A Recap of This Week’s Top News – June 30, 2023
Changes to policy, scientific discovery, and expert recommendations and opinions all have the power to rapidly influence the landscape of a sector. Whether you’re a leader at a non-profit, a member of a university’s marketing department, or a stakeholder for a public health agency, being informed about the latest industry happenings can be the difference between exceeding and falling short on organizational goals. At Hager Sharp, our experts vigorously scan media coverage to identify areas of opportunity. And now, with the introduction of the Sharp Round-Up, you too can review what we consider to be some of the top news of the week.
Below you will find a compilation of news spanning the health and education, labor, and economy sectors. This list includes mainstream, DC-focused, and trade publication coverage from Saturday, June 24, to Friday, June 30. Let these clips serve as a resource when developing thoughtful strategies and use them to further foster organizational innovation and adaptability.
Here’s what you need to know.
- The Supreme Court ruled to strike down affirmative action policies for colleges and universities on Thursday. The decision means that race can no longer be a specific factor for consideration in making admissions decisions at some universities.
- The Supreme Court ruled against Biden’s student loan forgiveness program on Friday morning, leaving millions of Americans to prepare for the pandemic-era freeze on loan payments to lift this fall.
- Smoke from Canadian wildfires is back in the United States, causing unhealthy levels of air quality across the east coast. The air quality, along with a heat wave affecting much of the south, is causing concern for climate activists and health professionals alike.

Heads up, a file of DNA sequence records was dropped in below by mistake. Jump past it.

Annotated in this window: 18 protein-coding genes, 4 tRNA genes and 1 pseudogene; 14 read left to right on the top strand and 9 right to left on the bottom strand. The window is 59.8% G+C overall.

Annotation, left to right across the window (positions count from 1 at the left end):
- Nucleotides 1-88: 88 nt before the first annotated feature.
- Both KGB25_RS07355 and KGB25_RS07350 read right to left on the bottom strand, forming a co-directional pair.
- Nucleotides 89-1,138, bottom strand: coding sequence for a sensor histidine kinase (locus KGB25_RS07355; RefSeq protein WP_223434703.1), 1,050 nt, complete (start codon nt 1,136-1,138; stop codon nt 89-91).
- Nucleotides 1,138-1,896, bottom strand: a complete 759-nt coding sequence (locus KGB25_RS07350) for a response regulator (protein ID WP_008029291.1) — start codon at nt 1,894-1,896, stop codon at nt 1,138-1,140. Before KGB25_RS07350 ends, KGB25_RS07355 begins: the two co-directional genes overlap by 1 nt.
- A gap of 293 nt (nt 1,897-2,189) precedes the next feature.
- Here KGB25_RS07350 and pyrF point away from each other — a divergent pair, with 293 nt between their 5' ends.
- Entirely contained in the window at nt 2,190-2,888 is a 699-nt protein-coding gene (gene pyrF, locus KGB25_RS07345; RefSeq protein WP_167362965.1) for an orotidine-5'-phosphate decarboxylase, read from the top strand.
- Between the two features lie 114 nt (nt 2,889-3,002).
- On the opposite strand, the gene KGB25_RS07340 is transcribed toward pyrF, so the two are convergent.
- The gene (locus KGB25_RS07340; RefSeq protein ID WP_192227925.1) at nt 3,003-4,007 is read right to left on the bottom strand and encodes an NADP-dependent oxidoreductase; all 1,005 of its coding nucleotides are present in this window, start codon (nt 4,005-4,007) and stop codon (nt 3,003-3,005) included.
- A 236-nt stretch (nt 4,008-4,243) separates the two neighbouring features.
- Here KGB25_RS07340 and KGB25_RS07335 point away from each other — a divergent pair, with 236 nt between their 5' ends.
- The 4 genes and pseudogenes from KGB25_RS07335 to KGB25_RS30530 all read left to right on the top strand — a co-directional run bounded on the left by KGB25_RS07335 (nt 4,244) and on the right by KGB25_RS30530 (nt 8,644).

- The White House announced this week that President Biden is using a CPAP machine to treat sleep apnea. This sleep condition is fairly common and has been documented in the president’s medical records since 2008, according to a CNN article.
- Every athletes worst nightmare – a torn ACL – is now believed to be able to heal itself. A study released this week found that surgery isn’t always necessary to repair the ligament. In fact, results from the study found that 90 percent of studied ACLs “showed signs of healing and repair on scans about three months later” with regular bracing and physical therapy. Sceptics claim that the signs of repair observed from the study could be scarring or a misread, rather than actual healing.
- A recent study shows that the Supplemental Nutrition Assistance Program (SNAP) helps to combat racial divides in food insecurity. While racial disparities in food insecurity persist across the country, the study found that when used, the SNAP program was an “effective tool in minimizing inequities created by a lack of access to nutritious foods.”
- According to a Washington Post article, when seeking medical help, 60 percent of women and girls with endometriosis were told that the pain they were experiencing was from regular menstrual cramps. Endometriosis, a painful disease in which tissue grows outside the uterus, can often start in adolescence but doesn’t get diagnosed until adulthood, leaving thousands of women struggling.
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